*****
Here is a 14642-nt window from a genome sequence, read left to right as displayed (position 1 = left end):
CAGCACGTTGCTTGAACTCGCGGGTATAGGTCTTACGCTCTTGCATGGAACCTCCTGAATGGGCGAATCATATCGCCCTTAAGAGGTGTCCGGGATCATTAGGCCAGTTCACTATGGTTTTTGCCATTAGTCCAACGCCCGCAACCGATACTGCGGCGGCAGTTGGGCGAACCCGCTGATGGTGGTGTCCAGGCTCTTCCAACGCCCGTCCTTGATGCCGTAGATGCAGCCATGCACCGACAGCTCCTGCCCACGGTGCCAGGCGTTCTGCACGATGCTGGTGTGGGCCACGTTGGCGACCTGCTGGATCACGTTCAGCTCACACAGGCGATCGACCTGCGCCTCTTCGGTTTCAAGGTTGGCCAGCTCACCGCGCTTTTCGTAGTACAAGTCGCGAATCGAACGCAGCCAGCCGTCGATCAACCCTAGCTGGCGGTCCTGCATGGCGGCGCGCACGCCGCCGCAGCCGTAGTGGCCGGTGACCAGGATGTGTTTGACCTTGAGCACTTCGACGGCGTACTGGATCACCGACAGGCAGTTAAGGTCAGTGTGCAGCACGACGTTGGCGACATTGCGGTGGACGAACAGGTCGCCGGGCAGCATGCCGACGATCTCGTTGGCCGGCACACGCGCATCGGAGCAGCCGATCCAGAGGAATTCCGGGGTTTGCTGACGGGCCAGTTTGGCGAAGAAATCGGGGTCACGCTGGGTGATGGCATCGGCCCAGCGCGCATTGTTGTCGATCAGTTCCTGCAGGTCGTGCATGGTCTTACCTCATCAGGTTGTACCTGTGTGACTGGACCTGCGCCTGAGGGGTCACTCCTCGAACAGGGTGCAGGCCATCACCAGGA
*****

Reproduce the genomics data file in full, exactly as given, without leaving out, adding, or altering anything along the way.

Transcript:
Here is a 14642-nt window from a genome sequence, read left to right as displayed (position 1 = left end):
CAGCACGTTGCTTGAACTCGCGGGTATAGGTCTTACGCTCTTGCATGGAACCTCCTGAATGGGCGAATCATATCGCCCTTAAGAGGTGTCCGGGATCATTAGGCCAGTTCACTATGGTTTTTGCCATTAGTCCAACGCCCGCAACCGATACTGCGGCGGCAGTTGGGCGAACCCGCTGATGGTGGTGTCCAGGCTCTTCCAACGCCCGTCCTTGATGCCGTAGATGCAGCCATGCACCGACAGCTCCTGCCCACGGTGCCAGGCGTTCTGCACGATGCTGGTGTGGGCCACGTTGGCGACCTGCTGGATCACGTTCAGCTCACACAGGCGATCGACCTGCGCCTCTTCGGTTTCAAGGTTGGCCAGCTCACCGCGCTTTTCGTAGTACAAGTCGCGAATCGAACGCAGCCAGCCGTCGATCAACCCTAGCTGGCGGTCCTGCATGGCGGCGCGCACGCCGCCGCAGCCGTAGTGGCCGGTGACCAGGATGTGTTTGACCTTGAGCACTTCGACGGCGTACTGGATCACCGACAGGCAGTTAAGGTCAGTGTGCAGCACGACGTTGGCGACATTGCGGTGGACGAACAGGTCGCCGGGCAGCATGCCGACGATCTCGTTGGCCGGCACACGCGCATCGGAGCAGCCGATCCAGAGGAATTCCGGGGTTTGCTGACGGGCCAGTTTGGCGAAGAAATCGGGGTCACGCTGGGTGATGGCATCGGCCCAGCGCGCATTGTTGTCGATCAGTTCCTGCAGGTCGTGCATGGTCTTACCTCATCAGGTTGTACCTGTGTGACTGGACCTGCGCCTGAGGGGTCACTCCTCGAACAGGGTGCAGGCCATCACCAGGA